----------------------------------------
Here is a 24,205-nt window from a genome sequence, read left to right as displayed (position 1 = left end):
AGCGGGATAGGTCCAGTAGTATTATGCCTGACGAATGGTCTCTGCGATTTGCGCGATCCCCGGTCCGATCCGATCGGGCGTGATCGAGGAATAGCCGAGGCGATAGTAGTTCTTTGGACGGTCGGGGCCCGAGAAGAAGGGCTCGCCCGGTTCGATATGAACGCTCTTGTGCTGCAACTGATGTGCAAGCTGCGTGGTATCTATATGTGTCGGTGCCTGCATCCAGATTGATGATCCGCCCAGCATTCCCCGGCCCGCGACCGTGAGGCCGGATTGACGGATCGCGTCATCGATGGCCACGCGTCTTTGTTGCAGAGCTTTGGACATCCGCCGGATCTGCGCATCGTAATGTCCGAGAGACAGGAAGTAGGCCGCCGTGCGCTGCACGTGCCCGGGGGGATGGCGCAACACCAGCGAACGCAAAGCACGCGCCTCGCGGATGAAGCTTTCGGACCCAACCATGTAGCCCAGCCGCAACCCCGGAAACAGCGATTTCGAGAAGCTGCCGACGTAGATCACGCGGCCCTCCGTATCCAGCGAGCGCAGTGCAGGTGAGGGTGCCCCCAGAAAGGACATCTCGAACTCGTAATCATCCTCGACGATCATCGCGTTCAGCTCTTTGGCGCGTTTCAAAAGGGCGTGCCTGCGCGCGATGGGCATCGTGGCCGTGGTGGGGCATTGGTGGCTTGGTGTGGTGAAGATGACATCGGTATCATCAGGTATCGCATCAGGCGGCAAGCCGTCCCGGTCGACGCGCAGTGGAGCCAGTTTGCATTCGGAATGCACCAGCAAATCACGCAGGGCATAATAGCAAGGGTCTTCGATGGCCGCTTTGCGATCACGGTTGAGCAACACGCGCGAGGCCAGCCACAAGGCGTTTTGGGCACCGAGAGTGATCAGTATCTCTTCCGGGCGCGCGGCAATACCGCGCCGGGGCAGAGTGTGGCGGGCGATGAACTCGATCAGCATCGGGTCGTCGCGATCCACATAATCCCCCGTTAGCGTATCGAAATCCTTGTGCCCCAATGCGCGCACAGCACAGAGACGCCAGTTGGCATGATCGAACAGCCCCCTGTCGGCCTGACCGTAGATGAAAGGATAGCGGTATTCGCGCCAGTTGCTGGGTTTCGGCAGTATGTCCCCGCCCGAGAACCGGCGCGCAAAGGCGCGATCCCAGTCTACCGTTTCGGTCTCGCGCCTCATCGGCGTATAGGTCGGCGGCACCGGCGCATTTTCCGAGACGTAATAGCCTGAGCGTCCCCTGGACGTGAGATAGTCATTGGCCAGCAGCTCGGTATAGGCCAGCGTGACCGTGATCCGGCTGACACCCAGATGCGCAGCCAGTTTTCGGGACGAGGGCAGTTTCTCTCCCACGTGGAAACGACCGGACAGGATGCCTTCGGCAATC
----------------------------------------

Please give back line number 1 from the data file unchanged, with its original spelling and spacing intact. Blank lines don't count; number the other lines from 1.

Here is a 24,205-nt window from a genome sequence, read left to right as displayed (position 1 = left end):